A new hunting season may be on the horizon in Oklahoma.
Based on research done by the Oklahoma Cooperative Fish and Wildlife Research Unit and the Oklahoma Department of Wildlife Conservation, the black bear population in Oklahoma is estimated at 450.
“That’s a pretty conservative estimate,” said Chip Leslie, unit leader and part of the Division of Agricultural Sciences and Natural Resources at Oklahoma State University. “I can’t tell you how many more there are but in wildlife biology we often come up with very conservative estimates.”
After an increasing volume of nuisance calls about bears ransacking campsites and breaking into places for food, Leslie was asked by the ODWC in 2000 to help research the black bear population in Oklahoma in the interest of proposing a hunting season.
“They were interested in trying to get a handle on how many bears there were in the state and what kind of habitats they prefer,” said Leslie.
Three graduate students from the division’s department of natural resource ecology and management worked on the project during the summers of 2004-2006, using various field approaches, including radio telemetry and DNA assessments to understand the habitat use, population characteristics, distribution and rates of westward expansion.
The results, which were submitted in June of this year, showed that female black bears will cover an area of 20-square miles, while males will cover larger areas, especially if they are younger bears and it is mating season.
“Young males really do tend to disperse. It’s often those bears that are getting into trouble,” Leslie said. “They get hit by cars on the highway, or get hungry, (develop) not-so-good habitats and start breaking into campsites and houses.”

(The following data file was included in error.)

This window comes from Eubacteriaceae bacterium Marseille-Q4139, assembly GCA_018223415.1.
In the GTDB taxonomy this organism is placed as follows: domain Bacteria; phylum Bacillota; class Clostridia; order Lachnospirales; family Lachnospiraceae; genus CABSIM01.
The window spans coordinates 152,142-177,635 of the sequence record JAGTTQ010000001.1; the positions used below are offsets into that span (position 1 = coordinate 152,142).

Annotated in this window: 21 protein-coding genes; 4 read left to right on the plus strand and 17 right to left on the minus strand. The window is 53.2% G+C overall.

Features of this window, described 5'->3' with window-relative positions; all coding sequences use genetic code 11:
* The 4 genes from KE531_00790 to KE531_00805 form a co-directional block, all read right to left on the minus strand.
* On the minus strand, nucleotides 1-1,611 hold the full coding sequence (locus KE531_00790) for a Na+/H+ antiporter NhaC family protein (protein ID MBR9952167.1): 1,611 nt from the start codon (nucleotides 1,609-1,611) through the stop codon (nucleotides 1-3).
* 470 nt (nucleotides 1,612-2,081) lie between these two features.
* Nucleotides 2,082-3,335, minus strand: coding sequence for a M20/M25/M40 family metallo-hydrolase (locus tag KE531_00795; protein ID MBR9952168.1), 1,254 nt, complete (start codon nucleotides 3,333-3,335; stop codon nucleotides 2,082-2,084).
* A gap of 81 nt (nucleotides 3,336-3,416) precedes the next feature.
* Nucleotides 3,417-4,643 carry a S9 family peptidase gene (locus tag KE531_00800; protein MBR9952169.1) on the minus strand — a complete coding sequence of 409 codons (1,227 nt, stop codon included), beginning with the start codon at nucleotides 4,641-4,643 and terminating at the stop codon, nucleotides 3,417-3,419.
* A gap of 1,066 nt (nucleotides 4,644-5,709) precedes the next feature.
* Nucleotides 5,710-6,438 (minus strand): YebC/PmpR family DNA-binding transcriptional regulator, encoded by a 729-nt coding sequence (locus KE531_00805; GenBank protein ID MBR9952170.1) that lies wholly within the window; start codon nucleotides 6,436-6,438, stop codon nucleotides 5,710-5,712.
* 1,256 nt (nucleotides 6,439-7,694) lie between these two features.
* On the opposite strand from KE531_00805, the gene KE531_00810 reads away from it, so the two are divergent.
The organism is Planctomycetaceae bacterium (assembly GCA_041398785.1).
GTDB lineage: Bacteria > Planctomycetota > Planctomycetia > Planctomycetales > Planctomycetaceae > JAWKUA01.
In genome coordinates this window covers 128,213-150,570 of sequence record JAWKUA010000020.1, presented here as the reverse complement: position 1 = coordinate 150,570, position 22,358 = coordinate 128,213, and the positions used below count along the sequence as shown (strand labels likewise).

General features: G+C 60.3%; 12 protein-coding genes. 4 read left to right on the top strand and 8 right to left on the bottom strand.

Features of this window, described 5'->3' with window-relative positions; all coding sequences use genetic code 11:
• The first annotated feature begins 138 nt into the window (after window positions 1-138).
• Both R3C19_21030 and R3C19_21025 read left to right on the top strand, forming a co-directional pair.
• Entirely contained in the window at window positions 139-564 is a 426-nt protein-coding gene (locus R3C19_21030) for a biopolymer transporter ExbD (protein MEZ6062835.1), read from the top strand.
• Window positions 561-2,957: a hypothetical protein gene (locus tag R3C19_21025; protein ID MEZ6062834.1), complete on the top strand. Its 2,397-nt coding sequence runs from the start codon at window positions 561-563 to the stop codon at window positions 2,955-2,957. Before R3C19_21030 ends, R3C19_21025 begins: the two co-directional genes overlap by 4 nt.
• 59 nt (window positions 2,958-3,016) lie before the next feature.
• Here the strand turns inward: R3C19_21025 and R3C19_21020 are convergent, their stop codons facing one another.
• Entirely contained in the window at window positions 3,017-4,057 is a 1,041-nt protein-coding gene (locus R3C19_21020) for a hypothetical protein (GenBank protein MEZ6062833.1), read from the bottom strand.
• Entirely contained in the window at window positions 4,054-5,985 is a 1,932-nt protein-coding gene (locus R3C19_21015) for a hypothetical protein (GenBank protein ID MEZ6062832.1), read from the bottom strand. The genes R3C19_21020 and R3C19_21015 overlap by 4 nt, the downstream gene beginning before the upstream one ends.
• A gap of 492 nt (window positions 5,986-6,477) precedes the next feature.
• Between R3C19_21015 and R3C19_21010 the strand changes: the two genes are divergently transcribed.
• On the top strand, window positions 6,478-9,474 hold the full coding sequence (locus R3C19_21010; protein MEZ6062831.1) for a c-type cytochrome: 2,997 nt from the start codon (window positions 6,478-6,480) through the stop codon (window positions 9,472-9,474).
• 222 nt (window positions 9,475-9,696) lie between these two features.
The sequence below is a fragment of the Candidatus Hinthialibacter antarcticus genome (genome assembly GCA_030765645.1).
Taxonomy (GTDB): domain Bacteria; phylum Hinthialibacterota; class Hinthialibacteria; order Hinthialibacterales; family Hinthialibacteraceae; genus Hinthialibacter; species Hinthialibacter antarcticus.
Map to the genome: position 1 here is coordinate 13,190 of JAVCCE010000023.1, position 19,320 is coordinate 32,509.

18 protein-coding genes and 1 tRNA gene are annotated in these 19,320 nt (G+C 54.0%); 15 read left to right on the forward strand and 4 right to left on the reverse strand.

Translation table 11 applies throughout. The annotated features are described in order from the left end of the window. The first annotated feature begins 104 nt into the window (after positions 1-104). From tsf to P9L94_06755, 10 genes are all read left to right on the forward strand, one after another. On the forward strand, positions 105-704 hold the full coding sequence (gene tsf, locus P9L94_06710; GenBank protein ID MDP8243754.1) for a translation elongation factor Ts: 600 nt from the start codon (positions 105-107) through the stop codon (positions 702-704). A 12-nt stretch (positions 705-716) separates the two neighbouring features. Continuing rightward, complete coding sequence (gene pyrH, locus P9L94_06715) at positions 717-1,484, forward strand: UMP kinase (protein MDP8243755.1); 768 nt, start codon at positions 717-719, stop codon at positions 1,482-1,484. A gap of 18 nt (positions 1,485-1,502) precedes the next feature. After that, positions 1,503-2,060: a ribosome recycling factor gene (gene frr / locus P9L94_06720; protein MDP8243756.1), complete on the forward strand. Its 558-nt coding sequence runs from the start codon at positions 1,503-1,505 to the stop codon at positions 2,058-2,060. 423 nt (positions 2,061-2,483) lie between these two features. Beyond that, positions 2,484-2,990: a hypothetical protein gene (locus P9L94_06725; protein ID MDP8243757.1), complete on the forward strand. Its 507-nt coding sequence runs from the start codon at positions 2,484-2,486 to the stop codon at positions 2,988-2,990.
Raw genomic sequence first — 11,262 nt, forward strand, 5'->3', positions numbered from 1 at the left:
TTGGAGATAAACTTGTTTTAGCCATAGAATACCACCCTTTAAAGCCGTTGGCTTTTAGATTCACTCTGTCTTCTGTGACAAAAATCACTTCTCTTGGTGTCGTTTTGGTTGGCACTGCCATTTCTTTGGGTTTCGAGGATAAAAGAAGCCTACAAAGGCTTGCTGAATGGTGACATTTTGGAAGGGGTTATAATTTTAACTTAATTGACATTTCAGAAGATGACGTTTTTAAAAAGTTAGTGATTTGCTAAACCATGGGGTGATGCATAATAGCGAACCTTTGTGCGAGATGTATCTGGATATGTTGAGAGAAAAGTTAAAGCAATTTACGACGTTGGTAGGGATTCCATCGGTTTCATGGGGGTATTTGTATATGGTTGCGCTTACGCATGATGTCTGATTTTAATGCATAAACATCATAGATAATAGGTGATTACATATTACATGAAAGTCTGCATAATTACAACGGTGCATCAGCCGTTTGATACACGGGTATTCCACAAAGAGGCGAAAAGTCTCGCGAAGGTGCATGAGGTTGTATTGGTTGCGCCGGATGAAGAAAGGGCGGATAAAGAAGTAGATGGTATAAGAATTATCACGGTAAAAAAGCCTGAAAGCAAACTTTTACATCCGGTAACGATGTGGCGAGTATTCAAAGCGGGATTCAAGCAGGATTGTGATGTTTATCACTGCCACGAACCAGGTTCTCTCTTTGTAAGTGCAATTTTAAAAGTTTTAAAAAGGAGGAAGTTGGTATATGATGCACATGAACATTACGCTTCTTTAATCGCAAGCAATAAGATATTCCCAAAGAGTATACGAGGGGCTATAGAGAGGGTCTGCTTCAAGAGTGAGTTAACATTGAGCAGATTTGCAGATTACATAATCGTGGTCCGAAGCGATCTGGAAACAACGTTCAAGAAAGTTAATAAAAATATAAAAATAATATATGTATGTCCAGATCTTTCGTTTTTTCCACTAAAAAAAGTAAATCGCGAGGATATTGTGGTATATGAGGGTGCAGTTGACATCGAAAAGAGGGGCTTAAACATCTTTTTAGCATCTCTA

Black bears once ranged across the forested regions of North America, before human settlers began to develop what was the bears’ habitat. It was not until the Arkansas Game and Fish Commission successfully reintroduced black bears into the Ouachita and Ozark Mountains in the 1960s that the bears even had a shot for survival in the region.
Because of the increase in the Arkansas bear population, growing numbers of bears have been moving from Arkansas into eastern Oklahoma. NREM’s research now shows that the bears have more than just a chance at survival; it is almost a certainty.
“They do prefer to hang out in places that we’re not tromping around in. When you look at northeastern Oklahoma, it’s a pretty recreational area,” said Leslie. “There are some secluded areas, like in the Boston Mountains, where I suspect bears could get a foothold and become more abundant.”
Very few people in Oklahoma fully understand the habits of a bear, which potentially could lead to accidents.
“While bears occasionally bite and cause problems when people and bears are too close, it’s pretty rare,” Leslie said. “Often times, it seems like the human-animal problems result as much from our not understanding how to behave.”
Leslie does not expect the westward bear expansion to come to a stop on the Arkansas border. Black bears have already shown up in Muskogee, Wagoner and even areas north of these spots.
“We think there is room for growth. I don’t think they will go too far past I-35,” said Leslie. “The better bear habitat, in my opinion, is east of I-35.”
Black bears prefer a more forested area that produces big and abundant acorns, which are more prevalent in the eastern part of the state in oak-hardwood stands.
The increasing population of black bears is evident thanks, in part, to more nuisance calls about the bears; hence, the proposed hunting season. Leslie said the hunting proposal is very limited and restricted, taking place in the winter.
“At that time of year, the bears largely, particularly the females and their young, will already be in dens. There might be some males roaming around, so those could be harvested,” said Leslie. “(ODWC officials) really don’t believe too many will be shot. That would be quite a challenge.”
The proposal forbids the use of hunting dogs and baiting the bears.
Additional information on black bears in Oklahoma and other NREM projects is available by visiting http://nrem.okstate.edu  on the Internet.